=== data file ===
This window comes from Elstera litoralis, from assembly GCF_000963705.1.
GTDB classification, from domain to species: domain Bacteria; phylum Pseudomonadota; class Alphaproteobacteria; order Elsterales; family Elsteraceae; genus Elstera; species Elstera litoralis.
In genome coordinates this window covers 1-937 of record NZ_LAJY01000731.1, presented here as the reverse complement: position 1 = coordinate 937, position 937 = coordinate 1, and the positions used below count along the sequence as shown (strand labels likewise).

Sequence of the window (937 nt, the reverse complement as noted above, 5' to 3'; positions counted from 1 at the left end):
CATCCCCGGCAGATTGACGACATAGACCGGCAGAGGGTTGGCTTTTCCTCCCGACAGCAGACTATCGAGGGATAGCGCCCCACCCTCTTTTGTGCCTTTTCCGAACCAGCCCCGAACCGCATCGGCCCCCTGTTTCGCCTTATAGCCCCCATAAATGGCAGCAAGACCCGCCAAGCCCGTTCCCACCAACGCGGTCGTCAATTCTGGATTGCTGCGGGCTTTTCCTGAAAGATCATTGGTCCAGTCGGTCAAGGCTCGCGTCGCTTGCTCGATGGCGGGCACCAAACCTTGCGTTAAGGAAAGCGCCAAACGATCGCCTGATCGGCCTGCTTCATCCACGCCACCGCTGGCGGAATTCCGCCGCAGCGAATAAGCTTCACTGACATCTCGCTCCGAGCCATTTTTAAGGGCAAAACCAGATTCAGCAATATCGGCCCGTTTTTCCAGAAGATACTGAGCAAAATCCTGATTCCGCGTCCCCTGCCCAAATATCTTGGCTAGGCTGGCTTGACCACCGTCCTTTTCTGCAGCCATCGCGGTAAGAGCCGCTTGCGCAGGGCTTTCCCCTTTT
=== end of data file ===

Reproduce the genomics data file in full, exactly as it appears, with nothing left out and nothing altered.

This window comes from Elstera litoralis, from assembly GCF_000963705.1.
GTDB classification, from domain to species: domain Bacteria; phylum Pseudomonadota; class Alphaproteobacteria; order Elsterales; family Elsteraceae; genus Elstera; species Elstera litoralis.
In genome coordinates this window covers 1-937 of record NZ_LAJY01000731.1, presented here as the reverse complement: position 1 = coordinate 937, position 937 = coordinate 1, and the positions used below count along the sequence as shown (strand labels likewise).

Sequence of the window (937 nt, the reverse complement as noted above, 5' to 3'; positions counted from 1 at the left end):
CATCCCCGGCAGATTGACGACATAGACCGGCAGAGGGTTGGCTTTTCCTCCCGACAGCAGACTATCGAGGGATAGCGCCCCACCCTCTTTTGTGCCTTTTCCGAACCAGCCCCGAACCGCATCGGCCCCCTGTTTCGCCTTATAGCCCCCATAAATGGCAGCAAGACCCGCCAAGCCCGTTCCCACCAACGCGGTCGTCAATTCTGGATTGCTGCGGGCTTTTCCTGAAAGATCATTGGTCCAGTCGGTCAAGGCTCGCGTCGCTTGCTCGATGGCGGGCACCAAACCTTGCGTTAAGGAAAGCGCCAAACGATCGCCTGATCGGCCTGCTTCATCCACGCCACCGCTGGCGGAATTCCGCCGCAGCGAATAAGCTTCACTGACATCTCGCTCCGAGCCATTTTTAAGGGCAAAACCAGATTCAGCAATATCGGCCCGTTTTTCCAGAAGATACTGAGCAAAATCCTGATTCCGCGTCCCCTGCCCAAATATCTTGGCTAGGCTGGCTTGACCACCGTCCTTTTCTGCAGCCATCGCGGTAAGAGCCGCTTGCGCAGGGCTTTCCCCTTTT